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A pity then, that the Captain of the Grissom wasn’t quite as canny as old JTK, and failed to notice the Klingons watching under cloak, because before you can say ‘The Trouble With Tribbles‘ the Grissom is little more than space debris, leaving Saavik and Marcus at the mercy of the Klingons.

The Klingons quickly track down Spock, Saavik and David and with the Enterprise nearing Genesis, Kruge returns to the Bird-of-Prey, keen to face the legendary Kirk in battle. gets the upper hand, but with Scotty’s computer bypass system overloaded, Kirk tries to bluff the Klingon into surrender. But it seems Kirk has met his match, and is one of the few people to see though the Captain’s poker face and reveals he holds three prisoners on the planet.

David informs Kirk that Genesis doesn’t work, and that the planet is destroying itself. Kruge orders one of the prisoners killed as a show of his strength, and as the Kilngon moves to kill Saavik, David intervenes, eventually being killed. Kirk is a broken man, and with no way out, orders the destruction of the Enterprise, whilst luring the Klingons onto the doomed ship.

Thankfully, Kirk’s kung-fu is much better than Kruge’s and after dispatching the Klingon to a lava-based death, the Enterprise crew successfully steal the Bird-of-Prey and make their way to Vulcan.

After returning to his home world, the Vulcans are able to reinstall Spock’s katra and after rebooting him, he’s good as new and Kirk has once again cheated death. Kirk 2 – Death nil…

The best thing about SFS has to be DeForest Kelley. He finally gets a decent portion of screen time, and his performance shines. The scene in the bar is brilliant, and it really shows how gifted an actor he was. The pitch and timing is perfect, you really do believe this man has Spock’s soul inside him.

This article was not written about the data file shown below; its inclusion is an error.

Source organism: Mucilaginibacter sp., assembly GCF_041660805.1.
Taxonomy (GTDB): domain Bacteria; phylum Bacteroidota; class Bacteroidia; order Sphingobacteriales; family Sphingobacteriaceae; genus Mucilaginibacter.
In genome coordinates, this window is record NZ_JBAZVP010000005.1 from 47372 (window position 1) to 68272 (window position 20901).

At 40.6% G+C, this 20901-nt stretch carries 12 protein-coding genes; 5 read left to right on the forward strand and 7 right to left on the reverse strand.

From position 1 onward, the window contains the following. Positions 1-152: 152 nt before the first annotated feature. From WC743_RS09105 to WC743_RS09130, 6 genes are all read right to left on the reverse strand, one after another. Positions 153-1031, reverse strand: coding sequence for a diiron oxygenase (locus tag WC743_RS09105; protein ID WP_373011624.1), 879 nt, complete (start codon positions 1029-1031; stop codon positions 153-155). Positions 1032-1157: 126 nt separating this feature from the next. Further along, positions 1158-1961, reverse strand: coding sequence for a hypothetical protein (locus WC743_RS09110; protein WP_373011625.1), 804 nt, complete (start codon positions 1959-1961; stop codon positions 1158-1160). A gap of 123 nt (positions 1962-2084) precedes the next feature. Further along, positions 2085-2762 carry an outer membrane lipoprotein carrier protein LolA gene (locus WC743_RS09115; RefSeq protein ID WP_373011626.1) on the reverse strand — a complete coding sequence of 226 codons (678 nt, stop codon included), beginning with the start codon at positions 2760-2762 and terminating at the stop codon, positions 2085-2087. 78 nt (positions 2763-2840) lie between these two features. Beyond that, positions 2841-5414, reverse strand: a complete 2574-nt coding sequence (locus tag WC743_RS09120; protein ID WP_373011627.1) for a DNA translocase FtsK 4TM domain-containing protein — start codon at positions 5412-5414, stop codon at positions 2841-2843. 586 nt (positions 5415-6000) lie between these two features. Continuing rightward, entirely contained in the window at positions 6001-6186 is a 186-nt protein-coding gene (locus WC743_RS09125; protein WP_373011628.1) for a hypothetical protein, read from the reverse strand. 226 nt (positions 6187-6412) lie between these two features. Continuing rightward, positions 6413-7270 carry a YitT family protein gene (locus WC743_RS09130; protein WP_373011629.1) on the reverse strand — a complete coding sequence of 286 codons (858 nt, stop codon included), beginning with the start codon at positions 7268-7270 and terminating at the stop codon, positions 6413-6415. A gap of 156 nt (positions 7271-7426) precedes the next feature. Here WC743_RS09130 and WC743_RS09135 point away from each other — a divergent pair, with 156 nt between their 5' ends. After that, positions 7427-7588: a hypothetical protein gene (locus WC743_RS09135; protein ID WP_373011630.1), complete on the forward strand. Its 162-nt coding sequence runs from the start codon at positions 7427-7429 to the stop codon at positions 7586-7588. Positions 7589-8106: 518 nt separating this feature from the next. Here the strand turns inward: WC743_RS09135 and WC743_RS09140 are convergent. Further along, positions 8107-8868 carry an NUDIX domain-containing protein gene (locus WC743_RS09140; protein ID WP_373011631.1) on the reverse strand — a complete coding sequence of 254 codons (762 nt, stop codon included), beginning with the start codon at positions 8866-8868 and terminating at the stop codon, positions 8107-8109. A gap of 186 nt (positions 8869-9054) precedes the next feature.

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Christopher Lloyd also deserves credit for his performance as Kruge (Nimoy originally wanted to cast Edward James Olmos, thankfully Paramount said ‘no’, you can’t have a Klingon in command of the Colonial Fleet and the Battlestar Galactica!)

Like his counterpart on TWOK, Nimoy’s direction succeeds in getting another good performance from Shatner; the scene where he learns of David’s death and the loss of the Enterprise is particularly touching, as is his ultimate reunion with Spock as the film concludes.

As usual for a Star Trek film, the special effects are great, the stand-out scenes being Kirk stealing the Enterprise (again, accompanied by some superb music from James Horner) and the destruction of the ship, Industrial Light and Magic underline their excellent work on the previous film and the introductions of the various new ships and starbases work well.

Where the film falls down, however, is with the Genesis planet itself. To be blunt, it looks cheap. TV show cheap. Paramount once again tightened the purse strings and plans to shoot Genesis scenes in Hawaii were deemed too expensive, and in my opinion, it hurts the film.

Star Trek III: The Search For Spock is a good film, certainly not on a par with Khan, but a fine entry in the franchise, and certainly good enough to break the rule that ‘every odd numbered Star Trek film is crap’.

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3 stars

Rating:

3 out of 5